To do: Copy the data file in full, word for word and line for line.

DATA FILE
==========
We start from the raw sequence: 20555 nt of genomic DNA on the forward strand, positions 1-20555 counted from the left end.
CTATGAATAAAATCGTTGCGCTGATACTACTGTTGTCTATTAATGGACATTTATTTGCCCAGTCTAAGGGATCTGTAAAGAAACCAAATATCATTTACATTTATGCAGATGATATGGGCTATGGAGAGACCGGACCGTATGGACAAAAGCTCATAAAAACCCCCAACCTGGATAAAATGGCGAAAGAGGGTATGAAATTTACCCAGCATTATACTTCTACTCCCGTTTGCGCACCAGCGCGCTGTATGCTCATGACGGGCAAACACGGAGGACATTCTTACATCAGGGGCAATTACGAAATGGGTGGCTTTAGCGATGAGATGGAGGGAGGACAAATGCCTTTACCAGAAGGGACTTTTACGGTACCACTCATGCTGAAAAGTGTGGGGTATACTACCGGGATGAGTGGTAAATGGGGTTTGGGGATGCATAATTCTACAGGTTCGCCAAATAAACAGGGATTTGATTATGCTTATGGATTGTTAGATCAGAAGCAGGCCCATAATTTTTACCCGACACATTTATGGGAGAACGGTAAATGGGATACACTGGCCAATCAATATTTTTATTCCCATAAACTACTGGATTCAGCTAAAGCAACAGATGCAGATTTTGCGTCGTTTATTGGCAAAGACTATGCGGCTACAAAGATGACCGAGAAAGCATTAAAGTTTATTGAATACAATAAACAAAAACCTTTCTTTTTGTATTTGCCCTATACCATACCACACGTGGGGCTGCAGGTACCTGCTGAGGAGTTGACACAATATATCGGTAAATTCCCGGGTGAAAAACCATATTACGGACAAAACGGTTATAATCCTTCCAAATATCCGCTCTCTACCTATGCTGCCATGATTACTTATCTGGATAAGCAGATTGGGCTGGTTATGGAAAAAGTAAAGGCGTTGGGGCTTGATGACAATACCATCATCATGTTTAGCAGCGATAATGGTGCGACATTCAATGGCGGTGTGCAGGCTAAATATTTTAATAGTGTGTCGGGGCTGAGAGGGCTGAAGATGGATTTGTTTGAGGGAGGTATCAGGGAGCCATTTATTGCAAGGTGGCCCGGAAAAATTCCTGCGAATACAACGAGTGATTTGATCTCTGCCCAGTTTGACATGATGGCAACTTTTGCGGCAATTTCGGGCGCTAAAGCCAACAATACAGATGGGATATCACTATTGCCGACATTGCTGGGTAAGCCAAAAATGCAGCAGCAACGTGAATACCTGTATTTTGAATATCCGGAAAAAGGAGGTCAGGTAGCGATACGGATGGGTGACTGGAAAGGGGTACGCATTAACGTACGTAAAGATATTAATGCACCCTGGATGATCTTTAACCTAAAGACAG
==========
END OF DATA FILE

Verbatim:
We start from the raw sequence: 20555 nt of genomic DNA on the forward strand, positions 1-20555 counted from the left end.
CTATGAATAAAATCGTTGCGCTGATACTACTGTTGTCTATTAATGGACATTTATTTGCCCAGTCTAAGGGATCTGTAAAGAAACCAAATATCATTTACATTTATGCAGATGATATGGGCTATGGAGAGACCGGACCGTATGGACAAAAGCTCATAAAAACCCCCAACCTGGATAAAATGGCGAAAGAGGGTATGAAATTTACCCAGCATTATACTTCTACTCCCGTTTGCGCACCAGCGCGCTGTATGCTCATGACGGGCAAACACGGAGGACATTCTTACATCAGGGGCAATTACGAAATGGGTGGCTTTAGCGATGAGATGGAGGGAGGACAAATGCCTTTACCAGAAGGGACTTTTACGGTACCACTCATGCTGAAAAGTGTGGGGTATACTACCGGGATGAGTGGTAAATGGGGTTTGGGGATGCATAATTCTACAGGTTCGCCAAATAAACAGGGATTTGATTATGCTTATGGATTGTTAGATCAGAAGCAGGCCCATAATTTTTACCCGACACATTTATGGGAGAACGGTAAATGGGATACACTGGCCAATCAATATTTTTATTCCCATAAACTACTGGATTCAGCTAAAGCAACAGATGCAGATTTTGCGTCGTTTATTGGCAAAGACTATGCGGCTACAAAGATGACCGAGAAAGCATTAAAGTTTATTGAATACAATAAACAAAAACCTTTCTTTTTGTATTTGCCCTATACCATACCACACGTGGGGCTGCAGGTACCTGCTGAGGAGTTGACACAATATATCGGTAAATTCCCGGGTGAAAAACCATATTACGGACAAAACGGTTATAATCCTTCCAAATATCCGCTCTCTACCTATGCTGCCATGATTACTTATCTGGATAAGCAGATTGGGCTGGTTATGGAAAAAGTAAAGGCGTTGGGGCTTGATGACAATACCATCATCATGTTTAGCAGCGATAATGGTGCGACATTCAATGGCGGTGTGCAGGCTAAATATTTTAATAGTGTGTCGGGGCTGAGAGGGCTGAAGATGGATTTGTTTGAGGGAGGTATCAGGGAGCCATTTATTGCAAGGTGGCCCGGAAAAATTCCTGCGAATACAACGAGTGATTTGATCTCTGCCCAGTTTGACATGATGGCAACTTTTGCGGCAATTTCGGGCGCTAAAGCCAACAATACAGATGGGATATCACTATTGCCGACATTGCTGGGTAAGCCAAAAATGCAGCAGCAACGTGAATACCTGTATTTTGAATATCCGGAAAAAGGAGGTCAGGTAGCGATACGGATGGGTGACTGGAAAGGGGTACGCATTAACGTACGTAAAGATATTAATGCACCCTGGATGATCTTTAACCTAAAGACAG